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(2) gui drawing

- Vector- and Raster-based Graphics
-- Idea behind Vector- and Raster-based Graphics
-- Crispness
-- Overview of Raster-based Drawing APIs
- Platform independent Graphics and GUIs in the Web Browser
-- Bare HTML Pages
-- Plugins and Problems
-- From rich Content to HTML 5
- Drawing with HTML 5 Canvas
-- Continuous, Event driven and free Drawing
-- Basic Drawing "How does Drawing work with JavaScript?"
-- Interaction with Controls

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(2) gui drawing

  1. 1. Nico Ludwig (@ersatzteilchen) (2) GUI – Drawing
  2. 2. 2 TOC ● (2) GUI – Drawing – Vector- and Raster-based Graphics ● Idea behind Vector- and Raster-based Graphics ● Crispness ● Overview of Raster-based Drawing APIs – Platform independent Graphics and GUIs in the Web Browser ● Bare HTML Pages ● Plugins and Problems ● From rich Content to HTML 5 – Drawing with HTML 5 Canvas ● Continuous, Event driven and free Drawing ● Basic Drawing "How does Drawing work with JavaScript?" ● Interaction with Controls ● Sources: – http://channel9.msdn.com/Niners/rbarraza – web.archive.org, Bare_HTML_Page (www.yahoo.com, 1996)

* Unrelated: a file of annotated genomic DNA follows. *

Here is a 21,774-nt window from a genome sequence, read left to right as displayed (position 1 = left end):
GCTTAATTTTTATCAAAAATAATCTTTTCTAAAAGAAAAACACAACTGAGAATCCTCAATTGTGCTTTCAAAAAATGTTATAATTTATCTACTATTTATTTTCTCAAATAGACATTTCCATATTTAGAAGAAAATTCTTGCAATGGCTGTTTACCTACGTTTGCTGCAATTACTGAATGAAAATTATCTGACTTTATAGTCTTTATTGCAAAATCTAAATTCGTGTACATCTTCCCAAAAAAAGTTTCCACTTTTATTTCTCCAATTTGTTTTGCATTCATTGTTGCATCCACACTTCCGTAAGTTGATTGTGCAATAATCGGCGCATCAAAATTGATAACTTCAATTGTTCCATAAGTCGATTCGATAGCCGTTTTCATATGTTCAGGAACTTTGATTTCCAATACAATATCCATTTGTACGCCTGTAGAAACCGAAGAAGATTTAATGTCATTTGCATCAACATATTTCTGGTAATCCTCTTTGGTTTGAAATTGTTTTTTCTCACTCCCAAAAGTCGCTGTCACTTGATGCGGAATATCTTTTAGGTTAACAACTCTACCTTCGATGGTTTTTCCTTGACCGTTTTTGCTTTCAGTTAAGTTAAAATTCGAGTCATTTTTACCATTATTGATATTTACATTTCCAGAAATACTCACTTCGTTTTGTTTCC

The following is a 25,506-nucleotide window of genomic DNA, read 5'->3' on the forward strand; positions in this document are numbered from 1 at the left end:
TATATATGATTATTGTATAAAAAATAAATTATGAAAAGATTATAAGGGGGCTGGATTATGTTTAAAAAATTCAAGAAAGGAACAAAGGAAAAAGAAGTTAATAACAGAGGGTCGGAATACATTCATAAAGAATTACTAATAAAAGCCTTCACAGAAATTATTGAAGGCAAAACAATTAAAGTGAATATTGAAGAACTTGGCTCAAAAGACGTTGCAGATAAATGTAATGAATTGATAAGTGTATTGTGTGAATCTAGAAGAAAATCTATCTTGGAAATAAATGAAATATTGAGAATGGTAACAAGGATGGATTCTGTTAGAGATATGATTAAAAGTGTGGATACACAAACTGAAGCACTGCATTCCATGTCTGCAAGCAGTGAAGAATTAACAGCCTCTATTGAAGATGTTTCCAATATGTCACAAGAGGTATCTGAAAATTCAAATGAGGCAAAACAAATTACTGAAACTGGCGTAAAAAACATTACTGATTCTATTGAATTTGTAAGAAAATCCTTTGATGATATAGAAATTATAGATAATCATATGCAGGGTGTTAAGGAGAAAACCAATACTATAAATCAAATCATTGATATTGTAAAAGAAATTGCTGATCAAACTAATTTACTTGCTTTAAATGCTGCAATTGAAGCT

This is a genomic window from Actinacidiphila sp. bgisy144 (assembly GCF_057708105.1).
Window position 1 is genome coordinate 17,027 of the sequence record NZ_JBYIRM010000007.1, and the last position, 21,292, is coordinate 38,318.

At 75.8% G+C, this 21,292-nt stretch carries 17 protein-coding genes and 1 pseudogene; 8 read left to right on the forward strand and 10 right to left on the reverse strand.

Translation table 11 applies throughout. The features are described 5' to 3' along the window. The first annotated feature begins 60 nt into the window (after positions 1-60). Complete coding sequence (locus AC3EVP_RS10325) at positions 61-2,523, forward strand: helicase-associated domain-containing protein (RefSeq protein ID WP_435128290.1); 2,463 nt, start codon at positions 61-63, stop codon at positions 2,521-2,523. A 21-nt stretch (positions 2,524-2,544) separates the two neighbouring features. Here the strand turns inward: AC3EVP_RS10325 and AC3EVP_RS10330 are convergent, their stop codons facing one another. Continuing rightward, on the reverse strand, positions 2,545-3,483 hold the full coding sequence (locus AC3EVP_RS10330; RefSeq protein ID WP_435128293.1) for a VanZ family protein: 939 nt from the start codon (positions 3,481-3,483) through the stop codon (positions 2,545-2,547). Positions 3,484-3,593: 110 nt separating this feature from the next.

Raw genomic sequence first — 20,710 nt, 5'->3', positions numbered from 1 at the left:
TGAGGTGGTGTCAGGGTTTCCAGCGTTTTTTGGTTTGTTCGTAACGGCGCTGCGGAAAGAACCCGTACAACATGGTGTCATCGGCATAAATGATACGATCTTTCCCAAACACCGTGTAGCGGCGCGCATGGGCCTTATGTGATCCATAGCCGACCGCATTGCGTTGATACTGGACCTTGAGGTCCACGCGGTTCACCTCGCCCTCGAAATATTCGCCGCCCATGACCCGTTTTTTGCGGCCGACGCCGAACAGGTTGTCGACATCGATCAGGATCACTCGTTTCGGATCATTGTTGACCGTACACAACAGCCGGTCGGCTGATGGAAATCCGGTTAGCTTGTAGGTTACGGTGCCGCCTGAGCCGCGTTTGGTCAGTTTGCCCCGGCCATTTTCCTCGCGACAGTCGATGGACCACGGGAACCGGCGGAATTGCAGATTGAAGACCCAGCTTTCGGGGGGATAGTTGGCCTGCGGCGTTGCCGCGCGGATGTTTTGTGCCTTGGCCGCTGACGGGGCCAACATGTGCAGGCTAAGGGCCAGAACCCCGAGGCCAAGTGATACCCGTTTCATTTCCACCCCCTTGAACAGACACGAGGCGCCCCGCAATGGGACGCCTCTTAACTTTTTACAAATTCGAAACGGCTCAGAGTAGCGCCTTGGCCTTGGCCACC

3. 3. 3 Vector and Raster-based Graphics ● We already discussed vector and raster displays, which bring graphics to a screen with different hardware respectively. ● Apart from how graphics are brought to screen by hardware, there are also different ways to render graphics by software. – (The term "rendering" is a more general term for "bringing graphics (incl. video) to the screen or to paper".) ● From a software perspective there exist vector-based and raster-based graphics.
  4. 4. 4 Raster-based Graphics ● In this lecture we'll only discuss raster-based graphics in depth. ● Graphics that is rendered on a screen, whereby software handles pixels individually, is called raster-based. – (Raster-based graphics are also called pixel-based graphics.) ● For example Java's "Java 2D" software provides the function setRGB() to set one pixel to a certain value/color: ● Often, only raster-based graphics are associated with the word "drawing". ● Raster-based graphics are also used for photographs. // Java: Set the pixel at (0; 0) to white color: image.setRGB(0, 0, Color.WHITE.getRGB());